Sunrise in Digital Asset Market Following Sell-Offs
The digital asset market has been on a wild ride downwards over the past few months, attributed to negative sentiment from a few particularly large market movers and concerns of crackdowns over trading and mining in China, which had previously held the lion’s share of the network’s mining operations. Much of the prevailing sentiment has called this a repeat of 2018, but there are strong indicators that long-term oriented market movers are scooping up coins at a massive discount. .
Fear driving recent sell-offs, not fundamentals
What’s important to realize is that although the price has bounced around $32,000 to $37,000 for a few weeks now, there have been positive market rumblings that a cursory price examination would miss. The market is not merely spinning its wheels, but rather long term buyers are finally beginning to get the better of short term sellers. Illiquid supply change has flipped back to a bullish signal for the first time since the selloff. Alongside this, long-term holders have increased their position over short term sellers to the tune of $186 million USD over the past seven days. This is a signal that the strongest hands have finally unpacked the flurry of negative news in its entirety, and have decided to begin accumulating again. What may appear less bullish is that the number of whales entering the market is also trending downwards. However, the fact that we are beginning to see big movements in these indicators despite lukewarm institutional support is extremely encouraging, as it is healthier for the network as a whole to have holdings distributed over more hands.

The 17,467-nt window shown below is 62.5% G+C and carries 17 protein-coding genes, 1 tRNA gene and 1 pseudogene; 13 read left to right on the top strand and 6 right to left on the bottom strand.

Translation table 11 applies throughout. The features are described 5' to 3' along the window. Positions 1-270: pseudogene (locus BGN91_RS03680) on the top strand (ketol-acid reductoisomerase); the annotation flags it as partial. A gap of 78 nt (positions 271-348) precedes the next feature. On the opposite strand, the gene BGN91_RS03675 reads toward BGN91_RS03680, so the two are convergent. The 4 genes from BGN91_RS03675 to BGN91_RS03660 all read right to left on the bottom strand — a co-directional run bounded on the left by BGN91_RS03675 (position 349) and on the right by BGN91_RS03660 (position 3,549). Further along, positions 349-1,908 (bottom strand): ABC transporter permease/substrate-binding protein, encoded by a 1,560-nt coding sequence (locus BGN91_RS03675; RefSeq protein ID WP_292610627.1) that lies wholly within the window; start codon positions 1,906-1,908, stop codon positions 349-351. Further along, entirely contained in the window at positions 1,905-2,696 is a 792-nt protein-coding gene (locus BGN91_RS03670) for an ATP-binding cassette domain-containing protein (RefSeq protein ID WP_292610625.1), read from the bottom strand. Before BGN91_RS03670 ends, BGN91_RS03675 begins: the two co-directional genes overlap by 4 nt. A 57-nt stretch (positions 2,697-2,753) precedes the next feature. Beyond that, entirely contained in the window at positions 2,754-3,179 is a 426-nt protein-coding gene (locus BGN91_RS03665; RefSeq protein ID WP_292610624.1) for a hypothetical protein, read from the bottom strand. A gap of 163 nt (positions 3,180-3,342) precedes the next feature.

Additionally, note that holdings continue to transfer to more long-term investors; dormancy trending down refers to shorter-term positions being sold. This has been a trend for several months, but despite the price struggling, coins continue to move into longer-term holdings, which may explain the tug-of-war-like price behavior over the past few weeks. The shorter-term holders continued to liquidate, only to be snapped up by longer-term holders looking for a discount. Judging from the two metrics above, it appears to be a battle that the longer-term holders appear to be gaining the upper hand in. This is behavior that has been witnessed following prior peaks as well; the market has a knack for sniffing out undervaluing. Right now, most of the upward resistance holds out at about the $41,000 level, where the 200-day moving average stands. If this can be broken through attrition as more long-term attention is attracted to Bitcoin, it could lead to further price recovery.
Inflation is starting to reach concerning levels, and certain industries are starting to simply pass that cost along to consumers. Inflation picked up to 5% in May, and in that same month, prices for food away from home rose 4% in May from a year prior, the biggest jump since May 2009. Bitcoin is once again looking like a promising hedge against it, and this could also be reflected in price rallies in the coming months. More money is being printed than ever before, and the 2024 Bitcoin halving is still creeping ever closer, month by month. For long-term minded individuals with a horizon involving the halving, this may be the best – and perhaps the last opportunity to pick up bitcoin at this level before it occurs..